Even though Ricard is a Buddhist monk with strict vows of celibacy, I find him compelling — for his kindness, compassion and willingness to work tirelessly for the benefit of humanity. Which brings us to what science has discovered — altruistic behavior is indeed attractive to others.
The Seductiveness of Altruistic Behavior
New research published in the British Journal of Psychology found that those who offer selfless service are more desirable, have more sexual partners, and, yes, experience more sex overall.
Interviewing around 800 people, the team collected data about the participants relationships and tendency for helping others — such as donating to charity, giving blood, helping strangers to cross the street, assisting classmates and more. After adjusting the results for age and personality, “altruists were found to have greater success at dating and sex.” However, “it’s a more effective signal for men than for women. The study found that while altruism is a desirable quality among both genders, it affects men’s lifetime dating and sex partners more than women’s,” said Pat Barclay, a University of Guelph psychology professor who worked on the study.
But this isn’t the first time researchers have realized altruism is sexually attractive to a mate. Three studies of more than 1,000 people have concluded that women value altruistic traits more than anything else.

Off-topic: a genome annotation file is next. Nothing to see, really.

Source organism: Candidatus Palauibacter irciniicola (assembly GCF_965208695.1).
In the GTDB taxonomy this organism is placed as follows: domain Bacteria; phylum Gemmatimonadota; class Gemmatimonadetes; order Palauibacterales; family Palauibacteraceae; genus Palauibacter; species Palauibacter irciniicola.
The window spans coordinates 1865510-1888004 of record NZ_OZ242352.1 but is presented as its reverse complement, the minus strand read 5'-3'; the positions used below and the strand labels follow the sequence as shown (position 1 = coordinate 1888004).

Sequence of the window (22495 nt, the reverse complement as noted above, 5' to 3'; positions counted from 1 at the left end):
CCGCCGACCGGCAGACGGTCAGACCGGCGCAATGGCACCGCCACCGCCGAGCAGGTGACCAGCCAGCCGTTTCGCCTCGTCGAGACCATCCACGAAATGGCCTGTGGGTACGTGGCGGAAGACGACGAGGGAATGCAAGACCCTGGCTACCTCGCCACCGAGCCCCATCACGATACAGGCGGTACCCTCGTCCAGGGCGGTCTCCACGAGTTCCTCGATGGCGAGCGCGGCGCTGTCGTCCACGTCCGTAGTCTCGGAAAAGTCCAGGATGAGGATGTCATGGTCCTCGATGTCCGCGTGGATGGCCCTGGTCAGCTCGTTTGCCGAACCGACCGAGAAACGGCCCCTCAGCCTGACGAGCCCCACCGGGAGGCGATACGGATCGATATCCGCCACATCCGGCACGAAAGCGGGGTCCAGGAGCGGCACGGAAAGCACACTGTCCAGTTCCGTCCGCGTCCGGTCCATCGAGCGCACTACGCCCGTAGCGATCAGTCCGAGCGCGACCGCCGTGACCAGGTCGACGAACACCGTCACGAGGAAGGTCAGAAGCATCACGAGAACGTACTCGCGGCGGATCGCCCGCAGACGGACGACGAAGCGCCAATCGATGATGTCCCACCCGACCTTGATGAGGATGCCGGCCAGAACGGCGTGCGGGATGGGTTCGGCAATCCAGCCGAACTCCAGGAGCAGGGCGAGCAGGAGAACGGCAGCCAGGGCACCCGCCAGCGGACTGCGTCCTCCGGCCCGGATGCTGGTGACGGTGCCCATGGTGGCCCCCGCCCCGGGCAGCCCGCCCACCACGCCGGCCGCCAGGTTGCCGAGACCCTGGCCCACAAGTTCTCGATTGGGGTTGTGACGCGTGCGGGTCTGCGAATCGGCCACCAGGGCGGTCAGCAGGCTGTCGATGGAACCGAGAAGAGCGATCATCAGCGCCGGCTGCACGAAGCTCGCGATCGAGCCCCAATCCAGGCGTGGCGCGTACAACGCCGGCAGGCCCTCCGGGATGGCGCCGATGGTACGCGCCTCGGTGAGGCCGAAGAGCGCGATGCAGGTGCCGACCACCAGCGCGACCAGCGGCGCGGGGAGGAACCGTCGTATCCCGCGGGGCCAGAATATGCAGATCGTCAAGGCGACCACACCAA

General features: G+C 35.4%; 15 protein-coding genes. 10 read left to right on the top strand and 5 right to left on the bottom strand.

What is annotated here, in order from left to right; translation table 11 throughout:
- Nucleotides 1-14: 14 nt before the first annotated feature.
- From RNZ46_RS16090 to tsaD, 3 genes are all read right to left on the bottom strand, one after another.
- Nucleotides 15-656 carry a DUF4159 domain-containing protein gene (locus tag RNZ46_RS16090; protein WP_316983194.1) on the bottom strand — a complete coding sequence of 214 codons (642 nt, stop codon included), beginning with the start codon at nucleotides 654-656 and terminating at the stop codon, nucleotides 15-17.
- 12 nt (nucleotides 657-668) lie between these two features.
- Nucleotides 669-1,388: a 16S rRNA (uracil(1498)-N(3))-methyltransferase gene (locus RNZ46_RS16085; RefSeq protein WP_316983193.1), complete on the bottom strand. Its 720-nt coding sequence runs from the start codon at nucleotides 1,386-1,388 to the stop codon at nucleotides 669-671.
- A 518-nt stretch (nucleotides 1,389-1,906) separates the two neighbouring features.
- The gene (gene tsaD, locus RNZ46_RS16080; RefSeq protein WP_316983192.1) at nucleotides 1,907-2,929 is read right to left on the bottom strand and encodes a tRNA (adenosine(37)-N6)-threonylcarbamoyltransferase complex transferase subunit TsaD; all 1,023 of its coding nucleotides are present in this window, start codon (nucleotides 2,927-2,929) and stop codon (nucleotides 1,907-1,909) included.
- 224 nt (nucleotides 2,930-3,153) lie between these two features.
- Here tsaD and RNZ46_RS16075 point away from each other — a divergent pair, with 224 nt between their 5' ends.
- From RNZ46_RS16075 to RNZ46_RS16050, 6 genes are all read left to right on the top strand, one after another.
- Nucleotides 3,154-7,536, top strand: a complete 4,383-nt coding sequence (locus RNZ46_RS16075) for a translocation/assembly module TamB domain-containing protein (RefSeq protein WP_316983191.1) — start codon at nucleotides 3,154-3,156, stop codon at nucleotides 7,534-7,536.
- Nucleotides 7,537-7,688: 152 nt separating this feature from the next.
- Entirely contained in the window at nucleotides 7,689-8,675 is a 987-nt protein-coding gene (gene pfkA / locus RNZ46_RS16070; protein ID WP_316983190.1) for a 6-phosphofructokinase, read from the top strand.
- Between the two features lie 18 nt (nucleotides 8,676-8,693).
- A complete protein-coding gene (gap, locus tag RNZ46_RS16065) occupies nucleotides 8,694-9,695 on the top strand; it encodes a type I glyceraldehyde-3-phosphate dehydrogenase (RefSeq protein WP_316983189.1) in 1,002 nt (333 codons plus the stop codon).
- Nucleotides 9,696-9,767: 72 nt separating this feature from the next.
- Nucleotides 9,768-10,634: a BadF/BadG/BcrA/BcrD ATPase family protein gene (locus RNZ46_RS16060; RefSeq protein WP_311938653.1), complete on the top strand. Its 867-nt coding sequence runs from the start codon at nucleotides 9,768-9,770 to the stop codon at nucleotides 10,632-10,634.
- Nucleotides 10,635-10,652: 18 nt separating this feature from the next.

Participants were questioned about a variety of characteristics they look for in a mate — including altruistic behavior like volunteering. Throughout all three studies, women consistently rated altruism as the most important attribute of a mate.
Says lead researcher Dr. Tim Phillips:
“For many years the standard explanation for altruistic behavior towards non-relatives has been based on reciprocity and reputation — a version of ‘you scratch my back and I’ll scratch yours’. I believe we need to look elsewhere to understand the roots of human altruism. The expansion of the human brain would have greatly increased the cost of raising children so it would have been important for our ancestors to choose mates both willing and able to be good, long-term parents. Displays of altruism could well have provided accurate clues to this and genes linked to altruism would have been favored as a result.”
He concludes: “Sexual selection could well come to be seen as exerting a major influence on what made humans human.”
- “Altruism: The Power of Compassion to Change Yourself and the World” by Matthieu Ricard
- Survival of the Kindest: Evidence Humankind is Evolving to Become More Compassionate
About the author:
Carolanne Wright enthusiastically believes if we want to see change in the world, we need to be the change. As a nutritionist, natural foods chef and wellness coach, Carolanne has encouraged others to embrace a healthy lifestyle of organic living, gratefulness and joyful orientation for over 13 years.
Through her website Thrive-Living.net, she looks forward to connecting with other like-minded people from around the world who share a similar vision. You can also follow Carolanne on Facebook, Twitter and Pinterest.